Advice re Elephants

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Revision as of 08:00, 20 June 2014 by Jonathan (talk | contribs) (Performances)
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Advice re Elephants was originally written for was originally written for Round Nine of the 2010 Whittaker Prize, albeit in the poetry section. No prompt was used. It was given a score of 86/100 by the judge, Catherine Edmunds, putting it 11th out of 19 entrants. The judge commented that it was somewhat lacking in poetic devices and would work just as well as a prose piece. I took her advice.


Duly reworked as a short story, Advice re Elephants was shortlisted for the 2010 Seán Ó Faoláin Competition, judged by Tania Hershman.


After a small amount of editing to overcome a minor ambiguity, Advice re Elephants was published in Metazen on March 14th, 2011.


I've read this on many occasions, as it seems to work well as a live piece. The first time was at Sparks in Brighton on November 2nd, 2011.


This is another of those pieces, like Frogs, where I've taken a metaphor and treated it as if it were a real thing, to see where the logic of that took me. It can be quite a fruitful line of enquiry.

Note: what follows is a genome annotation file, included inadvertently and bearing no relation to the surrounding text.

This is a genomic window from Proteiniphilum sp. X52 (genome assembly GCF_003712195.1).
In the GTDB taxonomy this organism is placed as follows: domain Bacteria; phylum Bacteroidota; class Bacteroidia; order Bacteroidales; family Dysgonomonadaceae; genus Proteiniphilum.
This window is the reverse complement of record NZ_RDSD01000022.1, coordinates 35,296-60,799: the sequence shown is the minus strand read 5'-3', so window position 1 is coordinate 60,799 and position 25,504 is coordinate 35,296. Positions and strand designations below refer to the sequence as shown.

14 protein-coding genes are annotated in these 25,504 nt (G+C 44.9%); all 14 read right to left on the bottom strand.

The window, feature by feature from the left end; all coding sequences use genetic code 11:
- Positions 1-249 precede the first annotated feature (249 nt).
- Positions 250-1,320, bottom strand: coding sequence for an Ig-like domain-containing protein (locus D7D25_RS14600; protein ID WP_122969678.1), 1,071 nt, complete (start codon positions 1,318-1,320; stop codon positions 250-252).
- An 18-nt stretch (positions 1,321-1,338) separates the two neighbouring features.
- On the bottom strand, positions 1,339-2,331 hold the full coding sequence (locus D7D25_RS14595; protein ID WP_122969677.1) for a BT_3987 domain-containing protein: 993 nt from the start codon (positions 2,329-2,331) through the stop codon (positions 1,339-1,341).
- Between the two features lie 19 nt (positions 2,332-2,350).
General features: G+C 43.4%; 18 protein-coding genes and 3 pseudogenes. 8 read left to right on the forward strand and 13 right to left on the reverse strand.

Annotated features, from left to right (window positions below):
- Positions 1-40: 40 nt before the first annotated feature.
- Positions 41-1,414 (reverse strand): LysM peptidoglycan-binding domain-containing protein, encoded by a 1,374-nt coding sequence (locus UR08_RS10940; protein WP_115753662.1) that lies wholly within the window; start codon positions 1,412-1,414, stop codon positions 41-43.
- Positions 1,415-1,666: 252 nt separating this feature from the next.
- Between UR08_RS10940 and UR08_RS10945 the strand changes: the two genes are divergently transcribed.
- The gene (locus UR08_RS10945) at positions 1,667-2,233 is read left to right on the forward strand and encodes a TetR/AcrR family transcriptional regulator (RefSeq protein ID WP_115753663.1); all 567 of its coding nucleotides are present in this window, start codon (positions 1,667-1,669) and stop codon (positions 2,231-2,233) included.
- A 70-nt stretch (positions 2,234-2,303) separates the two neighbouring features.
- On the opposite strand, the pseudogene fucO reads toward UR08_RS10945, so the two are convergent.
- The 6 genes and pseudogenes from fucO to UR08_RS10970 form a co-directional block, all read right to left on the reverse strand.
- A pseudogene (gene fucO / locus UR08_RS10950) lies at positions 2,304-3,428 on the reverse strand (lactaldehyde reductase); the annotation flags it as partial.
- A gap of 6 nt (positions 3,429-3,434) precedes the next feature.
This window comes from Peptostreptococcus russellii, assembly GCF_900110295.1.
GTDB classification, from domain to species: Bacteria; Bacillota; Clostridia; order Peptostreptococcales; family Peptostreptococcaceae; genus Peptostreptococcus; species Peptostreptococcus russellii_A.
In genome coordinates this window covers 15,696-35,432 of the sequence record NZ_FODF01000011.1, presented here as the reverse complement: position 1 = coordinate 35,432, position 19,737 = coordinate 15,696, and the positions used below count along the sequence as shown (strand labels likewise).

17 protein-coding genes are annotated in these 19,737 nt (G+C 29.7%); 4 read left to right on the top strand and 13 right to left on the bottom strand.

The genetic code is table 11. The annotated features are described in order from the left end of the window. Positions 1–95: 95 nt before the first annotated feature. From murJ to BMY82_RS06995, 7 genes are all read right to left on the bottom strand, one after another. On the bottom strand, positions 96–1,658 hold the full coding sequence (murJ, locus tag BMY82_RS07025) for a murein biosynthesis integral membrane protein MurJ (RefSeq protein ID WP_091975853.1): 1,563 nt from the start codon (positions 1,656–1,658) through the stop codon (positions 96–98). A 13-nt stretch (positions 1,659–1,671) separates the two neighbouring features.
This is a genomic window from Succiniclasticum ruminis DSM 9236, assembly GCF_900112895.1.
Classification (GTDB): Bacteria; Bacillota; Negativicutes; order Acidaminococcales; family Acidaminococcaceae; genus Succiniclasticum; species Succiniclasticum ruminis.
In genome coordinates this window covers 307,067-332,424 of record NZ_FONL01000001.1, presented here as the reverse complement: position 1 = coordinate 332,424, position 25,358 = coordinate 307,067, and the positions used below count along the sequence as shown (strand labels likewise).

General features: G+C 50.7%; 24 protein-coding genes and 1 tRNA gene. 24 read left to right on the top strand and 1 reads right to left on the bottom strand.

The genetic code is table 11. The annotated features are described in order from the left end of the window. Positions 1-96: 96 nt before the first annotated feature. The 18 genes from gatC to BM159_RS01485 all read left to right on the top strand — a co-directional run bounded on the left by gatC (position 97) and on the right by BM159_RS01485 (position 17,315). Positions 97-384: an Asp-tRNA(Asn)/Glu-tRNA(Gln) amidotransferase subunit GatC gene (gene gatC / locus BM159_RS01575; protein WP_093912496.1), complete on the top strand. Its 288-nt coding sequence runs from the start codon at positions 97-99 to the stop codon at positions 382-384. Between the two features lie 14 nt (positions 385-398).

This is what the original poem looked like, by the way:

There was no mistaking it. An
elephant had parked itself
in our living space.
To be precise, it was an
African elephant. I knew this
because of the ears.

I asked her what we were going
to do about it, and the answer
was along the lines of
just get rid of the fucking thing
before it dumps any more shit
on the carpet.

So I did what any man would do
and Googled. This was the advice that
I was given when I asked for
suggestions as to what to do about
an elephant in the room:

Take a deep breath and climb
aboard. Speak reassuring words
into its ear and then urge it
to charge

through the walls onto the plain,
then ride it to the water hole
and lie down and watch the sunset
amid the warthogs and baboons

and when the sky is dark,
make wild animalistic love
to that woman next to you
(remember her?) and then
fall asleep together
beneath the twinkling stars.

As we breakfasted next day
in the ruins of our cottage,
I reflected that the advice
you find on the Internet
is often quite surprising.